Jays win second straight DN Fall League title behind Fischer, Totten

By Bob Behre

 

Ryan Fischer pitched a complete game five-hitter and Bryce Totten hammered a grand slam as the NJ Jays National held off Grit Baseball, 6-3, in the Diamond Nation Fall League championship game on Thursday night.

The Jays had pitched five straight shutouts before Joe Wisniewski’s two-run triple ignited a three-run top of the first inning that staked Grit Baseball to a very quick 3-0 lead. But the right-handed Fischer responded with six straight shutout innings on the way to his sixth victory of the fall.

The championship was the second straight Diamond Nation Fall League title for the NJ Jays National, which finished a stunning 16-1 in the Fall League while outscoring its opponents by a gaudy 144-21.

Fischer struck out eight and walked four, but only two of those free passes came after the first inning.

“My coach always reminds me to use my legs,” said Fischer (6-1). “My front side was opening up early on. I felt it, so I had to make an adjustment.”

Falling behind three runs so early in a championship game can be debilitating to a pitcher’s psyche, but Totten made sure Fischer’s thoughts would be refocused in the second inning when he unloaded a grand slam in the bottom of the first to suddenly put the Jays in front, 4-3.

Dan Icaza led off the inning with a single to center field before Brendan Bucceri drew a walk, setting up the Jays’ quick answer to Grit Baseball’s big top half of the inning. David Kurzrock then reached when his bouncer to the left side was mishandled. Totten stepped in with the bases loaded and worked the count to 2-2.

“I was just trying to put the ball in play, especially with two strikes,” said Totten. “I got a fastball up and in and it just carried.”

Totten’s shot went high and deep to left field as left fielder R.J. Giantonio glided back, giving the impression he had a bead on the ball. But the ball slammed into the edge of the dugout roof beyond the fence and bounded over it for a home run.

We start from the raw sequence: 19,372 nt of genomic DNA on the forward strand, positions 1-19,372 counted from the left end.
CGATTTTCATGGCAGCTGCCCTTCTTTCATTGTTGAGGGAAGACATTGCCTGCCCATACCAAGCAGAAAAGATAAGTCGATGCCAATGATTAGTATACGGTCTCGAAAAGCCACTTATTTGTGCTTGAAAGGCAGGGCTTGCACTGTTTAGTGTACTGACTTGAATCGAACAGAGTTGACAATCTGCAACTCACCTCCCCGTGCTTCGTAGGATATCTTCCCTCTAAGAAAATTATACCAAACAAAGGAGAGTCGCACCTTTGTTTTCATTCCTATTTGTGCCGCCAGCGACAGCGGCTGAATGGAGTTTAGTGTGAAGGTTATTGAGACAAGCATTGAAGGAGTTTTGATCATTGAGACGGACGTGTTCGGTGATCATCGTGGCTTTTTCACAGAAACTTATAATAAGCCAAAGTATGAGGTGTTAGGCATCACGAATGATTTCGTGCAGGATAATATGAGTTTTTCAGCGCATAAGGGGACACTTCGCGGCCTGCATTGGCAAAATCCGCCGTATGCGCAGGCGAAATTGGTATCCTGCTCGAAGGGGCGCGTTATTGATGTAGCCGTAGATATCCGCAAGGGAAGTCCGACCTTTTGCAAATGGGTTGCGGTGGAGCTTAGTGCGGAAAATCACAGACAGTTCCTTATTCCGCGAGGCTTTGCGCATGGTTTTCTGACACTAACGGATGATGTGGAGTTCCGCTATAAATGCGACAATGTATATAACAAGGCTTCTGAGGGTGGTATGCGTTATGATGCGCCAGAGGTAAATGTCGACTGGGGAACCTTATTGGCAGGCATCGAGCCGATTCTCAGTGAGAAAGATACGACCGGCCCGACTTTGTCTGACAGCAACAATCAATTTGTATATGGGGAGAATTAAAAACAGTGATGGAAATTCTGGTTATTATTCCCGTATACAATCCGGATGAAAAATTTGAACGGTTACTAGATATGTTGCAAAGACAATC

“I didn’t think I hit it that well,” said Totten. “When I got around first base I saw it bounce up and over.”

That the grand slam would prove to be enough for the Jays was a credit to  Fischer, who permitted no runs on just three hits, struck out seven and walked two over the final six innings.

“Fish’ was a bulldog,” said Jays coach Steve Farsiou. “These are all good kids. They played hard. The fall is all about developing and improving and they did a good job doing that.”

Grit starter Kyle Lisa pitched pretty well despite the one swing that ruined his first inning. He permitted five runs, three of which were earned, on four hits over four innings, struck out four and walked one.

The Jays tacked on a run in the fourth and a run in the sixth, both unearned, to give Fischer some breathing room. Evan Urbanski reached on an infield error with one out  and came around on consecutive singles by Brendan Clare and Kyle Fratesi.

Dan Rini, pinch-hitting for Urbanski, ignited the rally leading off the sixth when his shot to left-center field was dropped for a two-base error. A passed ball got Rini to third and Farsiou immediately signaled for Clare to squeeze. Clare dropped a perfect bunt down the right side as Rini raced home for a 6-3 lead. “We really wanted that run,” said Farsioiu.

It certainly didn’t hurt Fischer’s comfort level in the seventh.

“It was an interesting fall because we had injuries,” said Farsiou. “We try to be good on the mound and position people well in the field.” The Jays lost shortstop and No. 2 hitter Garrison LeGros last week to an ankle injury and Totten was moved from center field to shortstop to fill that role.

Phil Mahlik got Grit Baseball going in the top of the first with a single through the middle then stole second and third before the Jays got an out. But Fischer nearly did get out of the jam, inducing a comebacker and getting a strikeout. Fischer, however, issued a four-pitch walk to cleanup hitter Tyree Bradley before Wisniewski made him pay for that with a shot into the left-center field gap for a two-run triple.

Wisniewski scored the third run of the inning on the back end of a double steal attempt. The Jays were able to get Rob Holmes out in a rundown on the play but not before Wisniewski scored.

Fischer faced just four batters over the minimum over the final six innings. Lisa (2-for-3) led off the sixth with a ringing grounds rule double to left-center that looked important considering the Jays’ lead was still just 5-3. But Fischer retired the next six batters in order from there, four of them by strikeout, to close out his own victory in style.

NOTES: The Jays pitching staff and catcher Luke Longo were named the Fall League’s Most Valuable Players and it would be hard to argue that point. The Jays staff pitched seven shutouts and permitted just 21 runs in 16 games. … Austin Ritter pitched a complete game four-hitter against Hustle Baseball Academy in the quarterfinals, striking eight and walking none. … Chris Murdock nearly pitched a no-hitter against a very talented In The Zone Knights squad in the semifinals. Murdock permitted a lone hit that came in the seventh inning while striking out 17 and walking one. … Icaza, Kurzrock, Totten (4 RBI), Clare (RBI) and Fratesi each had a hit for the Jays in the final. … Mahlik, Bradley and Wisniewski (2 RBI) each had a hit, along with Lisa’s two knocks, for Grit Baseball.

 

(Bryce Totten (NJ Jays), grand slam in botton of the first)